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Literacy empowers freedom– Narrative of the life of Frederick Douglass

“Once you learn to read, you will be forever free.” — Frederick Douglass

book introduction:

Narrative of the life of Frederick Douglass is a memoir on abolition. In the book, Douglass narrates his experiences being a slave and his ambitions to become a free man. The book is considered one of the most important work that fueled the abolitionist movement.

book recommendation:

Douglass uses powerful language and various persuasive elements in the book to showcase the brutality, cruelty and unrighteousness of the institution of slavery. He also encourages slaves to gain literacy and resist oppression. Even though slavery was abolished after the publication of the book, the narratives provide great insights into the life of a slave and the dehumanization they he went through.

rating: 4.9/5

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Literacy Empowers Freedom

       Language communicates information; information spreads ideas; ideas become wisdom; wisdom leads to freedom. In the antebellum south, both slaves and slave owners valued literacy: as slaves gained more knowledge, enslavers feared that literacy would threaten slavery, and slaves sought languages as a tool to fight for liberty.

       In Chapter VI of Narrative of the Life of Frederick Douglas, the author reveals the power of language and literacy by narrating the fear enslavers had of slaves with literacy. While Mrs. Auld, the “tender-hearted” (Douglass 28) mistress, tried to teach Douglass to read, Mr. Auld intruded by claiming the act to be “unlawful, as well as unsafe” (Douglass 27). Mr. Auld, the slave owner, believed that ignorance of the slaves was important in maintaining the practice of slavery, and literacy of the slaves could potentially terminate enslavement. He claimed that “[literacy] would make [the slave] discontented and unhappy” because slaves would understand the immorality and unrighteousness of slavery from reading. The ideas are able to educate slaves, thus threatening the authority of the slave owners. Mr. Auld commented that if a slave is taught how to read, he would “at once become unmanageable, and of no value to his master” (Douglass 27). The enslavers believed that in order to continue the act of slavery, it was important to prevent the slaves from being literate, understanding the absurdity of their situation, and taking actions to revolt. Driven by the fear of the “evil consequences of giving [the slaves] instruction”, slave holers like Mr. Auld forbade the slaves to read or write. The previously kind mistress expressed the same apprehension and held the conviction that “education and slavery were incompatible with each other” (Douglass 29). The fear of the slaves being able to read and write discloses the underlying power literacy has and its ability to undermine the power of the slave owners.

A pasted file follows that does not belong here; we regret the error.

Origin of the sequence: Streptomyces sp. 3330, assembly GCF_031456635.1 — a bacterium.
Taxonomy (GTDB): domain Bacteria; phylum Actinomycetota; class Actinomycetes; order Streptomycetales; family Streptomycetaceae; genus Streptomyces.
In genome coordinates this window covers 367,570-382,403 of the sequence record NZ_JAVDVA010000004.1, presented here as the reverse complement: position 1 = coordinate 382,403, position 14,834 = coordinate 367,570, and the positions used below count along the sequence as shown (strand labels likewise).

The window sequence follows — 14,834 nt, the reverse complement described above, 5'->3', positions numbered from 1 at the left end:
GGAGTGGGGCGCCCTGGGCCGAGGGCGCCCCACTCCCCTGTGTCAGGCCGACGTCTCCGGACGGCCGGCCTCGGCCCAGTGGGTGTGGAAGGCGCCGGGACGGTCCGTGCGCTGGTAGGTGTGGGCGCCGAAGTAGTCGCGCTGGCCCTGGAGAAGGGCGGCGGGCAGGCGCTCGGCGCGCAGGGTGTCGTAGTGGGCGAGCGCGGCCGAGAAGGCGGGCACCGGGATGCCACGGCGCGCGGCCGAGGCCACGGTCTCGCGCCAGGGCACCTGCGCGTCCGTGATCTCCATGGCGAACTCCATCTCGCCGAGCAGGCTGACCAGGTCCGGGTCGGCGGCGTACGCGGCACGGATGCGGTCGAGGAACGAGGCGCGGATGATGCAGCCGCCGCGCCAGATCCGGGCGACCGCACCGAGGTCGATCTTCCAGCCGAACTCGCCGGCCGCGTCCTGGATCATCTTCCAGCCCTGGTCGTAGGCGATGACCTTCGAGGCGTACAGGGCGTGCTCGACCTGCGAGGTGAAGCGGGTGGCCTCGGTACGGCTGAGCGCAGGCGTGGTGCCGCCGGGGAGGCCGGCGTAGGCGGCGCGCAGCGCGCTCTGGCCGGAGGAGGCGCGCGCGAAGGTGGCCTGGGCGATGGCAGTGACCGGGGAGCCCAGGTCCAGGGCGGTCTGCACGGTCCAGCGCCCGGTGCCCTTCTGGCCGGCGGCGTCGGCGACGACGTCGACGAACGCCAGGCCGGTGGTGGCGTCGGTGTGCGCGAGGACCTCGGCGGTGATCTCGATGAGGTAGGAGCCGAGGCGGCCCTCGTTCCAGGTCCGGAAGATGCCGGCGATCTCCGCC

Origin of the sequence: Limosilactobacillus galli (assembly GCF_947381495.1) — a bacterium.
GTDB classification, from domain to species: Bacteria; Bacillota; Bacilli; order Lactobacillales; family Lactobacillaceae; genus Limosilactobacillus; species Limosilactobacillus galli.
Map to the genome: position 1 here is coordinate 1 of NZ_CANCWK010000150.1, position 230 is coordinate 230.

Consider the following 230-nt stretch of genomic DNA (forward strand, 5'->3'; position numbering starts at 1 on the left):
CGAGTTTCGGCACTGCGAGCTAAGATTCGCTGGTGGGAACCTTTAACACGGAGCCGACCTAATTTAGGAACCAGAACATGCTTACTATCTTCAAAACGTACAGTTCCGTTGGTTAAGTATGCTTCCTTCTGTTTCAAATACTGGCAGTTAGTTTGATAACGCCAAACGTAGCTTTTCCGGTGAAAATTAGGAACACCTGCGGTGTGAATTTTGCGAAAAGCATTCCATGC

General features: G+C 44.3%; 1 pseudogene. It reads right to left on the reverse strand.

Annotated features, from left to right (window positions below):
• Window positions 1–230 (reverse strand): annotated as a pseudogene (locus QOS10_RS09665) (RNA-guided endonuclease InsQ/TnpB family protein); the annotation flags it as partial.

Not only did the enslavers understood the strength of literacy, but also did the slaves themselves. Douglass, for example, learned that “white man’s power to enslave the black man” (Douglass 27) came from the ignorance and illiteracy of the black man. Inspired by the potential of literacy, Douglass “understood the pathway from slavery to freedom” (Douglass 27): the communication of information through reading and writing. Douglass had faith in gaining literacy, and he was determined to learn how to read and use it as a tool to fight against the oppressors. Even though the mistress, after realizing the “danger” of her actions, stopped teaching Douglass, the eager youngster managed to learn on his own as “no precaution could prevent [him] from taking the ell” (Douglass 29). In order to obtain literacy, Douglass also traded with the white boys on the street to get the “more valuable bread of knowledge” (Douglass 29). The more he read, the more he learned about the nature of slavery: it was a “powerful vindication of human rights” (Douglass 30). Douglass came to “abhor and detest [his] enslavers” (Douglass 30) as he gained the “power of truth” (Douglass 30). Even though he was not yet physically emancipated, ” the silver trump of freedom” (Douglass 30) roused his soul, and he believed that “freedom now appeared” (Douglass 30). It was literacy that gave him knowledge, and it was knowledge that gave him insights into the practice of slavery: he was free from being ignorant of the brutality of enslavement.

       Both slave owners and slaves view literacy as a power that can challenge the institution of slavery, and they react differently knowing the strength of language.

date: 10/2/19

information: Frederick Douglass, “narrative of the life of Frederick Douglass”.


Published by Sunny

I am a high school rising sophomore and I love to read and write.

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